@Chaswarnertoo With that degree she believes it can all be achieved through smoke and mirrors.

    • John Hultquist permalink
      October 16, 2021 4:34 am

      “… homes will need a supplementary source of heating for the coldest months”

      My house is all electric. The heat pump (a) requires electricity, and (b) has auxiliary resistance heaters that — for a price increase — take over when outside air is cold.
      I have a modern wood stove that will provide heat and a cooking surface if the electricity goes off. When it is cold but the electric is there, the wood stove will provide heat and the “air handler” fan can move it around the house in the existing duct work. The house was designed with such issues in mind. (Trees for fire wood are on the property; I have a chainsaw, axes, and a splitting maul.) Also, near the Columbia River in Washington State electricity is not expensive. There are several massive dams.
      A house, apartment, flat (or whatever) that is not designed with these things in mind is not a candidate for a heat pump.

  7. Phoenix44 permalink
    October 14, 2021 9:13 pm

    Assuming gas use declines over time, then either the costs will have to keep increasing for gas use until the final few users are paying vast sums or they will have to switch the subsidies progressively back to electricity.

    Why we can’t just have a simple carbon tax if we have to do this.

    • Graeme No.3 permalink
      October 14, 2021 9:50 pm

      But Phoenix:
      How are you going to get the electricity to run these heat pumps? Current policy is to rely on wind and gas burning while hoping that (someday) nuclear will be installed.
      Wind generation has dropped from 25% share last year to 7% now. This might improve but if the climate turns cold and the big storms return, then those turbines will still be a weak reed.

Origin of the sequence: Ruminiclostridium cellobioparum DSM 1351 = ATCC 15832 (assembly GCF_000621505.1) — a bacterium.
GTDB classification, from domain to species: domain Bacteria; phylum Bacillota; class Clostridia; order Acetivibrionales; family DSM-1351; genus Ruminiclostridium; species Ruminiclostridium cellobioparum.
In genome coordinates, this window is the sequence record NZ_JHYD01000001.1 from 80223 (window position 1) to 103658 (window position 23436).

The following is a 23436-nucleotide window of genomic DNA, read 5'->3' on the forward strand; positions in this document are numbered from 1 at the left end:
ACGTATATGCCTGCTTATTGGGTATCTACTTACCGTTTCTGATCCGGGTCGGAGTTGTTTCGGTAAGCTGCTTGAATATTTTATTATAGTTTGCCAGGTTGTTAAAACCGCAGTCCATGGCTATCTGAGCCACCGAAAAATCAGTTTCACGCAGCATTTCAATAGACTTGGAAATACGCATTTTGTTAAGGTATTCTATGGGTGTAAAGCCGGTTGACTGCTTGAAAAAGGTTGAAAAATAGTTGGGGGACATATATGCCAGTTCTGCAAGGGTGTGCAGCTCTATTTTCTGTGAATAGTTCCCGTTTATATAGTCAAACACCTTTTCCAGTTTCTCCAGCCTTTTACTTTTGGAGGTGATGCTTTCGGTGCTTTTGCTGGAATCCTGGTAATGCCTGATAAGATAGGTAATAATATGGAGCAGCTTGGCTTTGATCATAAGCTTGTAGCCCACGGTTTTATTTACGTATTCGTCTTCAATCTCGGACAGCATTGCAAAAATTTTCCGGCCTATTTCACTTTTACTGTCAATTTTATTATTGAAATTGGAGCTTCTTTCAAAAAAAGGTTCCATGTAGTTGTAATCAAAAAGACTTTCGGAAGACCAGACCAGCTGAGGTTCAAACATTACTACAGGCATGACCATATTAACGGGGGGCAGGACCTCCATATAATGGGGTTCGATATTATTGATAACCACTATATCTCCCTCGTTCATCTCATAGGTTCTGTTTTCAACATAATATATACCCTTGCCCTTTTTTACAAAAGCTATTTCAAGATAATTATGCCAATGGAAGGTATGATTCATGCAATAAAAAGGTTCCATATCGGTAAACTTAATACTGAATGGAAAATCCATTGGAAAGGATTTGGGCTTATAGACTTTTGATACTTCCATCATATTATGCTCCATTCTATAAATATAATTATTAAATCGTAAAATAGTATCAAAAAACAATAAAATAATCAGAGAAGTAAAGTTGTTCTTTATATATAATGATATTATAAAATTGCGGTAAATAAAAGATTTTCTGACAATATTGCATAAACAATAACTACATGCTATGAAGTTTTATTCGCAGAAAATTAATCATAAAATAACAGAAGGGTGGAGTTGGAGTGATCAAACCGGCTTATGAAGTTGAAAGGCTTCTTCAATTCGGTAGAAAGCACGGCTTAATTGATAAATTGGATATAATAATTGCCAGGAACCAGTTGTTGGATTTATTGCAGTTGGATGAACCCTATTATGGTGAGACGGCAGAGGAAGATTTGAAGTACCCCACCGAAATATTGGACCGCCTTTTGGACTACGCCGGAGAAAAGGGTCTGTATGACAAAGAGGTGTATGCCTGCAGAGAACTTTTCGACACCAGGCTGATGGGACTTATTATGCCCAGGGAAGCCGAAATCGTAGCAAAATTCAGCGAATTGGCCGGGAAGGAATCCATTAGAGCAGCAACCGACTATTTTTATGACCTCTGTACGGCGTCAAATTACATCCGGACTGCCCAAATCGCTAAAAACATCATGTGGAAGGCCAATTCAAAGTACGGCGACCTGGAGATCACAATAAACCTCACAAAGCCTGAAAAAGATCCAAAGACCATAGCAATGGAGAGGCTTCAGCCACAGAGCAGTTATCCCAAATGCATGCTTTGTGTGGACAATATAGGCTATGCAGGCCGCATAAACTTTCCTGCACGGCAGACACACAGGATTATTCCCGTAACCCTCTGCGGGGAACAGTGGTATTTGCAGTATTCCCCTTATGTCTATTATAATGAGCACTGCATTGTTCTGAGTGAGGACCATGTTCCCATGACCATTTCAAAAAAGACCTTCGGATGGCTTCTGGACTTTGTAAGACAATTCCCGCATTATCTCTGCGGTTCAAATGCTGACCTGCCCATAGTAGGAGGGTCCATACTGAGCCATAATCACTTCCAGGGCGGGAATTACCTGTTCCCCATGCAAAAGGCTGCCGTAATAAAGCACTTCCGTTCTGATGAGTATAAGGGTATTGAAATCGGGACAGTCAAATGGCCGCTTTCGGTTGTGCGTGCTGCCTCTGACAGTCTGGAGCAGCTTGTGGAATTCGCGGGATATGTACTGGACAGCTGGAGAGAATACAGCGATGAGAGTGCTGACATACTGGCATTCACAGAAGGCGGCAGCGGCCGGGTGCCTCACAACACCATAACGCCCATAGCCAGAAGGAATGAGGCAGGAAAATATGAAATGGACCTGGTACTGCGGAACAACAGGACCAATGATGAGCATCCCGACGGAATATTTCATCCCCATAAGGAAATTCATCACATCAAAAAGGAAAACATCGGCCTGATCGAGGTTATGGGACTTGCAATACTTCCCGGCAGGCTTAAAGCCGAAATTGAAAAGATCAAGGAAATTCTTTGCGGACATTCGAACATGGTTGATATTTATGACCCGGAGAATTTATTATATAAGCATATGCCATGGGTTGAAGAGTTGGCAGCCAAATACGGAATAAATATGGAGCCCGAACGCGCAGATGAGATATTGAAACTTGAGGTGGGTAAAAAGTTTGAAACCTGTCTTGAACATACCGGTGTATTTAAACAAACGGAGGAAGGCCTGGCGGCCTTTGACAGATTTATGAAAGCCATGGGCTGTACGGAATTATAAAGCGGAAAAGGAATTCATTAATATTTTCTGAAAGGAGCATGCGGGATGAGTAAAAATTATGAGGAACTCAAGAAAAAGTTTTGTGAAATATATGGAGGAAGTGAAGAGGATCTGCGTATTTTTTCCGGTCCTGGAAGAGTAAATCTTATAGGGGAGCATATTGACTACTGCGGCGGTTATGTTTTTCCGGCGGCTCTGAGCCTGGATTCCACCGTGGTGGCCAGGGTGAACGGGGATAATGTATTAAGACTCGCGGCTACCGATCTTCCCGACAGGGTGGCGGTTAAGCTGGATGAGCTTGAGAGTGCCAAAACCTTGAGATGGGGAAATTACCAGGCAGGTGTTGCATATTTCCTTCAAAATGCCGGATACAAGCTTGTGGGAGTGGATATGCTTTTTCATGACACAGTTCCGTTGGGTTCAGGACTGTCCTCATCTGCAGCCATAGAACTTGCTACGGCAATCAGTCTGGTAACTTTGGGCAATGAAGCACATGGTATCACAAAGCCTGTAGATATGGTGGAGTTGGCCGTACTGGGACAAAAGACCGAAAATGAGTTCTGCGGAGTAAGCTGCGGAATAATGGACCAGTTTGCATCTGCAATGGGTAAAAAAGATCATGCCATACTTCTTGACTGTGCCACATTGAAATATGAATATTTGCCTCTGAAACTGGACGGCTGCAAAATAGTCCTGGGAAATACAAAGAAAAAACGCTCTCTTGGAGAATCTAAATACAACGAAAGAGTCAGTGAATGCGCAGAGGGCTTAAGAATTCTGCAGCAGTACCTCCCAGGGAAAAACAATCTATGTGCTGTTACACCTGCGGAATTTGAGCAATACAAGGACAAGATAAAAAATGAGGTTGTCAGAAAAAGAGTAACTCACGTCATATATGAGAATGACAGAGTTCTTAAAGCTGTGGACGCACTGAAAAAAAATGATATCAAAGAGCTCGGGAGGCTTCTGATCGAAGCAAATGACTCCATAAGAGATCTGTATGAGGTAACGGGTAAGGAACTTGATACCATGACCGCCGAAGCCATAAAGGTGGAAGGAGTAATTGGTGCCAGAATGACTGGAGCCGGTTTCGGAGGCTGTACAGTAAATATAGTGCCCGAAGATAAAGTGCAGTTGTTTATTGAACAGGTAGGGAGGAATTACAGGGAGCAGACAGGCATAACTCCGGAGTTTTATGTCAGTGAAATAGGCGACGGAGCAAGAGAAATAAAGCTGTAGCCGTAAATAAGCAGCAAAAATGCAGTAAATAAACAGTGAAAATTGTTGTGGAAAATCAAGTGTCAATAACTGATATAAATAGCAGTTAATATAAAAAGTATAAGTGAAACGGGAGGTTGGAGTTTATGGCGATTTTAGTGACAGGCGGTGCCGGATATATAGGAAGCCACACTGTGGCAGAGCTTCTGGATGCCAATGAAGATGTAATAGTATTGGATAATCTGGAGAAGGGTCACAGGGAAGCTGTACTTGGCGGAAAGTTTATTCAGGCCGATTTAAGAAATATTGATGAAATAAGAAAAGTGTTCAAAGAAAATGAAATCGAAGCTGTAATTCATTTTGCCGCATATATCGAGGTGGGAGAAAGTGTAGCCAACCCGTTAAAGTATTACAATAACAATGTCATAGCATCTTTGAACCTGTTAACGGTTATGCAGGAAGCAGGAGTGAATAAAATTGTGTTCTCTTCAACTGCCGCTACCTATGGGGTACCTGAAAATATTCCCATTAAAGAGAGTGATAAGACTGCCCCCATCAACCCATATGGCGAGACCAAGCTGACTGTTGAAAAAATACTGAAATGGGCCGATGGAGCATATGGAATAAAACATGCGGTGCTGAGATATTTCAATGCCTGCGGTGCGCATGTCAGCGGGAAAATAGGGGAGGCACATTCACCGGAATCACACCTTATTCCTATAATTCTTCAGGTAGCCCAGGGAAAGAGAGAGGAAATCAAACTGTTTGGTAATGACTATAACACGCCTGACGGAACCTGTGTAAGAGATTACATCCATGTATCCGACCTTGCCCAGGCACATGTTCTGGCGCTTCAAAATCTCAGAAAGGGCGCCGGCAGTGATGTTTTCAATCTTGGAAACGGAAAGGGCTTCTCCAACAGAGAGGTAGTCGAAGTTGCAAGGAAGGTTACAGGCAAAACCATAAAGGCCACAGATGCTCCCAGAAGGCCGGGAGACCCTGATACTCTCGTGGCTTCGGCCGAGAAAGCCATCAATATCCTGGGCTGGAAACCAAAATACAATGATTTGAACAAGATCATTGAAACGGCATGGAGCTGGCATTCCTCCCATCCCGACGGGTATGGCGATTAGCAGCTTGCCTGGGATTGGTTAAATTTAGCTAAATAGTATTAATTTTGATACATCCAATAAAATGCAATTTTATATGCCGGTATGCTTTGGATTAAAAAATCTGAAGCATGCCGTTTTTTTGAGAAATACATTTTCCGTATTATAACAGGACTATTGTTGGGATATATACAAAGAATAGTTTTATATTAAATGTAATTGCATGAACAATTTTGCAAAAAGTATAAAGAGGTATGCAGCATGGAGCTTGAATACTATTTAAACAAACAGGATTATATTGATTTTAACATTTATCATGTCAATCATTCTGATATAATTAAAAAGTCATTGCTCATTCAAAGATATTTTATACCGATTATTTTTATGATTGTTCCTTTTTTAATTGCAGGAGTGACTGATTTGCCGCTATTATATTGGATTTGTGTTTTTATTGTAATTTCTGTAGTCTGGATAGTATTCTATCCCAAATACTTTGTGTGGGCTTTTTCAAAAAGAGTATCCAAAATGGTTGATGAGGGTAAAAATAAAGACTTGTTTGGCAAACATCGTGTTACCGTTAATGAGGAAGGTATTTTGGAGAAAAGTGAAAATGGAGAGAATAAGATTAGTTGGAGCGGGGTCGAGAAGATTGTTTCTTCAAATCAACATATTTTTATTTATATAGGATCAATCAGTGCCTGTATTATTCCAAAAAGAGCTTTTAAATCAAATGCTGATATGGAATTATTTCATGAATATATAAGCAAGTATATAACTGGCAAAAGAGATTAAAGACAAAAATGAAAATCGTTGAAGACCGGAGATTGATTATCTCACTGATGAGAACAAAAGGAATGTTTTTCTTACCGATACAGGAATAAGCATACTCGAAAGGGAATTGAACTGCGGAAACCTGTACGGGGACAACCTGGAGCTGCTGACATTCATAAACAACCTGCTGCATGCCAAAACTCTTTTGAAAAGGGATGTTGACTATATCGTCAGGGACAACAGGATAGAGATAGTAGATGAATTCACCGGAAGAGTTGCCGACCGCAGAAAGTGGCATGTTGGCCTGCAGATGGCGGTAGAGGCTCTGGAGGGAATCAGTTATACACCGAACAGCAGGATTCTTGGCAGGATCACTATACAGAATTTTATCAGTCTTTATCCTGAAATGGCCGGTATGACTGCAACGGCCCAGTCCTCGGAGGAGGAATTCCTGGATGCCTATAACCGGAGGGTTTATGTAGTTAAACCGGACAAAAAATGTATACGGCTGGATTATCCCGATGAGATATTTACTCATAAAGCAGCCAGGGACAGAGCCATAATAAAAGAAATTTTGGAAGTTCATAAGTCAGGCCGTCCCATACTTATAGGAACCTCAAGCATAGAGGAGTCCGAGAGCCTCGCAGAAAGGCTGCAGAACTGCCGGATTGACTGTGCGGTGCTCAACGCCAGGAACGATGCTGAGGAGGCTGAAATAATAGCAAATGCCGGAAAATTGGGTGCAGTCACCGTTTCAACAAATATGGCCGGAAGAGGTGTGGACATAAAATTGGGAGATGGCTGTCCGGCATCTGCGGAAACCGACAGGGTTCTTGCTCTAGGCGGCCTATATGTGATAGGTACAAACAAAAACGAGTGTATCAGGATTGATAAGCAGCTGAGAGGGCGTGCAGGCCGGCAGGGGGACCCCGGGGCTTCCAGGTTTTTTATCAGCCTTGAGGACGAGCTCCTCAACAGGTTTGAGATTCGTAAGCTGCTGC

Nuclear doesn’t look like increasing before 2030.
      That leaves gas (in short supply) and coal (already burdened with the carbon tax). Adding more tax to gas will lead to people freezing to death (or burning wood if they’ve still got fireplaces).
      May I recommend WHEN WILL THE LIGHTS GO OUT? by Derek Birkett – a retired electrical engineer and grid controller. Published in 2010 and predicted just this crisis (including the drop in wind due to weather patterns). Well worth reading if you can get a copy.

      • 1saveenergy permalink
        October 15, 2021 12:30 am

        “WHEN WILL THE LIGHTS GO OUT? by Derek Birkett ”

        excellent book !!

      • Phoenix44 permalink
        October 15, 2021 9:07 am

        I’m not advocating heat pumps, simply pointing out that if fixed subsidy costs are put on gas consumption and gas consumption declines, then the amount of cost per unit of consumption must increase. It seems reasonable to assume that the rate of conversion from gas will be the wealthiest first, the poorest last, thus the poor will have increasingly expensive gas. The only way to avoid that is to shift the cost back to electricity as gas consumption declines. In other words its a tax that is designed to ge a disincentive but which if you are disincentivised, you still pay anyway. That’s how stupid it is.

    • bobn permalink
      October 14, 2021 10:37 pm

      Better still. Stop all govt interference and tax and subsidy and just have a free market. Free markets are a novel idea that sadly UK politicians refuse to countenance. Probably because they work and prove politicians are unnecessary parasites.

  8. David permalink
    October 14, 2021 9:51 pm

    In view of the high capital cost of heat pumps surely it would be best to install and use simple resistive electrical heating units. The installation and maintenance would be minimal and they are instantly switchable. Nuclear fission for the near future can support it, followed hopefully by unlimited power from nuclear fusion.

  9. October 14, 2021 10:06 pm

    Just end UK decarbonisation: simple, realistic, money saving and with no adverse effects on climate.
    UK manmade CO2 negligible now.

  10. October 14, 2021 10:31 pm

    The PM and his wife should take a one-way ticket to tour and coax and harangue the Eastern nations who sensibly won’t curb greenhouse gases fo fear of ruination and civil mayhem.

  11. Ian PRSY permalink
    October 14, 2021 11:18 pm

    None of this matters to the public sector, who can indulge in virtue signaling at the taxpayer’s expense. “Beneficiaries” of this wonderful product will be less likely to complain if they haven’t laid out any cash for it. My council’s going flat out to go all electric, encouraged by HMG.